I think one of the hardest parts of this illness is the hope that you might get better. I know that sounds insane and if I had an illness that was just going to get worse then I’d probably find it just as hard, if not harder; but it feels like there’s always this golden carrot being dangled ahead, this hope of recovery. The problem is it doesn’t happen for everyone and there’s no way to know if you’ll be one of the lucky ones. There’s no rhyme or reason to any of it. I think some of the worst pain you get with an illness, any illness, is the hurt of wanting life to be different, aching for the things you can’t have; but I’d rather come to terms with it and accept that this is where I am and will always be. Then I could make the best of it. I do try to do that anyway; but I know that in my head I’m still waiting to magically get better, so that all the big dreams, getting married, having children can all happen.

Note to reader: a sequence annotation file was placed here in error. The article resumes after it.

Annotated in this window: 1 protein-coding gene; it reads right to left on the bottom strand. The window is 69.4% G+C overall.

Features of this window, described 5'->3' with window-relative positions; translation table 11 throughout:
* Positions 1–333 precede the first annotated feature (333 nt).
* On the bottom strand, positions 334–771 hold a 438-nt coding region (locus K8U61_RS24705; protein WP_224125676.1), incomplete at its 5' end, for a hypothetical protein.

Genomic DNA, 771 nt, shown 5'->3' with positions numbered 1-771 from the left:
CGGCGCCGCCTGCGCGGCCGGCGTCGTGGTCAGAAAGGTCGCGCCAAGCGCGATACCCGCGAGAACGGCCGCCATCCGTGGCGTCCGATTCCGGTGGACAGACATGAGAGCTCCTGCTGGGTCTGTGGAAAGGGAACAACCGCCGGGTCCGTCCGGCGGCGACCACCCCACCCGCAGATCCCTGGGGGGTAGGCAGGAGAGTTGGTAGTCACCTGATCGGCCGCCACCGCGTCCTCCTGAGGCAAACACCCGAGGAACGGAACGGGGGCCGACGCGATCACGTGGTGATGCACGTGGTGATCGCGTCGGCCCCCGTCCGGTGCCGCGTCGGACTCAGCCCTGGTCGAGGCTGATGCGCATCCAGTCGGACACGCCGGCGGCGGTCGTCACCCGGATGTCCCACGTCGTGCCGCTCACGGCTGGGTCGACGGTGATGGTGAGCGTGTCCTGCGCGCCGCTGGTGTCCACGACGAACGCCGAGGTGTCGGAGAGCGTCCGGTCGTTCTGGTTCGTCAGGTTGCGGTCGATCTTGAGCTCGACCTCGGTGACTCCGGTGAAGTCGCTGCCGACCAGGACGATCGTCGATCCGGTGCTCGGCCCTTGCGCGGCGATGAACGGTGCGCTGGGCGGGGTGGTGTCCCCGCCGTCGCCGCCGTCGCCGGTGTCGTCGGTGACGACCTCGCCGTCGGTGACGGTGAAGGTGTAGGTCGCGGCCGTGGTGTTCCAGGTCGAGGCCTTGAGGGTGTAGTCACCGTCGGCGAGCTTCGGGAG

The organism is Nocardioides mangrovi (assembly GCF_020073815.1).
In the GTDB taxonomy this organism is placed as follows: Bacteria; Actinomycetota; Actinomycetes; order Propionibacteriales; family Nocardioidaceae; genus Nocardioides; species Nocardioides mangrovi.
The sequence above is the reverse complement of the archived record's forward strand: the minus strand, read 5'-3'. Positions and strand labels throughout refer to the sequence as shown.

I know that healthy people don’t always achieve those dreams and that there are ill people who do get them; but for me they have always been tied to being well. I can’t really imagine finding a relationship that would work with my health at the moment, I’ve never thought it would be fair to force this life on someone who had other choices. I have been re-thinking that view recently; but I still can’t believe somebody would willingly accept this. I know that there are lots of amazing people who have, many of my friends are very happily married to amazing men and I’m not just a little jealous of them. I’ve just never met anyone who’s right for me. I hadn’t really been trying to meet anyone if I’m honest, I kind of thought I’d be better by now and it wouldn’t be an issue; but I am, so it’s left me wondering where I stand (or sit) with everything.

I’m torn between embracing my current life completely, accepting that I’m perfect as I am and working hard to aim for the life I want. How is it possible to balance the two? To accept the present and still hope for the future? I really don’t know. I’m not depressed or feeling self-pity, I’m just trying to work out how to be: to be present, to be happy, to be me.

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4 Responses to “What would I do to get better from ME?”